The two people who were supposed to protect me, my parents, stood back as perfect strangers poked, probed and hurt me. How could I comprehend that my parents let these things happen with hopes of keeping me alive? They allowed men and women I had never met wheel me down a long hallway while I looked back at them as they cried and held each other. I remember entering the cold, sterile room filled with frightening machines and surgical instruments. I was lifted, naked, onto an operating table, and strapped down. I had taken “giggle juice,” but it did nothing. I was hyper-aware of everything going on around me.

The anesthesiologist asked one of the scrub nurses to take off my nail polish.

I was the picture of bravery- until that poor nurse went to take off my hot pink nail polish my Mom-Mom painted on the night before.

Priorities, people.

I screamed, I yelled, tried to jump off the table, but was held down by the straps. No one takes off my nail polish. I remember the sound of my screams and protests in that operating room. To settle me down, the anesthesiologist promised he would buy me new pink nail polish. I stopped carrying on, and I vividly recall the mask coming down on my face and the smell of the cherry sleeping gas.

I hate cherry.

The doctor kept that promise, and brought me hot pink nail polish.

A single-center study conducted at The Children’s Hospital of Philadelphia (CHOP) found that as many as 1 in 5 adult patients had PTSD symptoms, with about 1 in 10 patients having symptoms directly related to their heart condition. This is the first study to examine the prevalence and correlates of PTSD in the ACHD population.

More than 85% of children born with congenital heart defects now survive into adulthood. Although life expectancy of patients with moderate or severe congenital heart disease has improved, their care is complex, often requiring multiple surgeries and interventional procedures. Currently there are more adults with congenital heart disease than the annual number of babies born with congenital heart disease in the US, despite CHD being the most common birth defect in US.

The study reveals there is a growing population with important unmet needs due to the chronic, lasting effects of the traumatic stress adult CHD patients experienced.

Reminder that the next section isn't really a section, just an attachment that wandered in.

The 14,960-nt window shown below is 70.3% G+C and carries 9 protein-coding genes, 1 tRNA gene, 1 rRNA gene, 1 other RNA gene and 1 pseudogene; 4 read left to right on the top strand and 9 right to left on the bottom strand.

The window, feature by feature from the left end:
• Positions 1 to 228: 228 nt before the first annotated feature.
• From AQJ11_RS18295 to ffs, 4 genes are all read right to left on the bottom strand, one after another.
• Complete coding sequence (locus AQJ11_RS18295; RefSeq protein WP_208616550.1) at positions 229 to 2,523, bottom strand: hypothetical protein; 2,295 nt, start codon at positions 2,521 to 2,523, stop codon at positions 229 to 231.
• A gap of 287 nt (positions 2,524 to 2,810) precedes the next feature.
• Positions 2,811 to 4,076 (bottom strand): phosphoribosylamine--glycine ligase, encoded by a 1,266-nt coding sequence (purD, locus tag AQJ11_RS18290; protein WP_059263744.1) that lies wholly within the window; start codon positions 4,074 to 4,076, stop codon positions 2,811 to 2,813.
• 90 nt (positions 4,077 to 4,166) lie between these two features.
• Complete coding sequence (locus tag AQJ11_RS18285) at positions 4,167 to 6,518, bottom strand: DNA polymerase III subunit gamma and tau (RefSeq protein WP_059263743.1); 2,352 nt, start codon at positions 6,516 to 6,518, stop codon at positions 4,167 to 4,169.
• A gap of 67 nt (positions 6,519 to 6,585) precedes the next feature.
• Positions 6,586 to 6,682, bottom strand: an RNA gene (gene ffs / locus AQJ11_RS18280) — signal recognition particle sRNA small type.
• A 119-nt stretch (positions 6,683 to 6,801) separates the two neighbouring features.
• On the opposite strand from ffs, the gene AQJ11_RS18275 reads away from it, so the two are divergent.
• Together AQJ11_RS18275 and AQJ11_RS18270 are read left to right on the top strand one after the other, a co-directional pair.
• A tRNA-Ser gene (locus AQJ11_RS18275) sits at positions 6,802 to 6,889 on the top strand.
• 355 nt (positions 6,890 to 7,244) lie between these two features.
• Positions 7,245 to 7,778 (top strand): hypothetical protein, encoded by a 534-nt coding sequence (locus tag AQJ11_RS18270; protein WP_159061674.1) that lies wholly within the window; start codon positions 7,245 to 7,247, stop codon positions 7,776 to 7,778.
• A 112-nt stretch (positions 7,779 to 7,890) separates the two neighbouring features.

A total of 222 patients were invited to participate in the study, of whom 138 (62%) consented and were enrolled. Four patients were excluded from final analysis, generating a final sample size of 134.

Findings were twofold. First, based on self-report measures, 2 in 10 patients with ACHD met criteria suggestive of PTSD, and 1 in 10 met criteria indicative of PTSD that was specifically related to their underlying CHD, emerged as 2 factors most strongly associated with PTSD.

The prevalence of likely PTSD detected in the cohort of 11% to 21% was found to be several times higher than the 3.5% observed in the general population.

Again, 1987, a few months before the pink nail polish debacle. It was not my best year. Undergoing cardiac catheterization, I felt like I was being stabbed with something in my right leg. I remember my eyes flying open from the pain, and seeing a handful of people standing over me. I screamed, tried to get up, but someone shoved me back down onto the operating table. I tried at least 5 more times to get up, but my attempts were feeble.

By the time I was in the PACU, my forehead was swollen and bruised, dried blood on my face, and I had two black eyes- my mom said had it not been for the white blonde hair, she wouldn’t have known it was me. I was unrecognizable. I had woken up mid-procedure, feeling the catheter advancing through my femoral artery. Each time I sat up, my head slammed into the overhead surgical light, and the force knocked me back down.

I was 5 years old, and at most, 40 pounds. Fear certainly gives you super-human strength.

30 years have passed since 1987. The memories are no less intense than when I was actually experiencing it first-hand, and the fear still lingers. I continue to get that fight-or- flight response. I’m suspicious of everyone, thinking at any given moment, they could hurt me, in some way. Some may call that highly aware of my surroundings, but it is so far surpassed that. I get anxious, panicked. Respiratory rate goes up, pupils dilated taking it all in, heart starts pounding, shaking, palms sweaty- and yet, instead of taking myself out of the situation, I can’t move; like all I know is how to wait for the pain and hurt.

Throughout childhood and adolescence, not one person, doctor, nurse, social worker ever sat and asked me how I FELT. Sure, from a cardiac standpoint, I looked great. Pink lips and fingers, no clubbing, no oxygen tanks, no tet spells causing me to drop to a squatting position at any given moment. I was a success.

Until the age of 17, I slept with a night-light. I was terrified of the dark- dark meant death. I can recall having insomnia as early as kindergarten- frightened to go to sleep for fear I would not wake up.

I had this game I would play in my head- if I faced the night light then Dr Norwood could see what he was doing and fix my heart. If I faced away from the night light, I would die. I willed myself to stay awake, fixated on my night light with the red stained-glass cover. Eventually I would drift off to sleep, but the nights I woke at 3am, facing away from the night light left me broken.

Going off to college and sharing a dorm room brought on a new level of anxiety- I’m never going to fit in. I’m covered in scars. How would I ever sleep without my night light? How could I make a night light seem cool?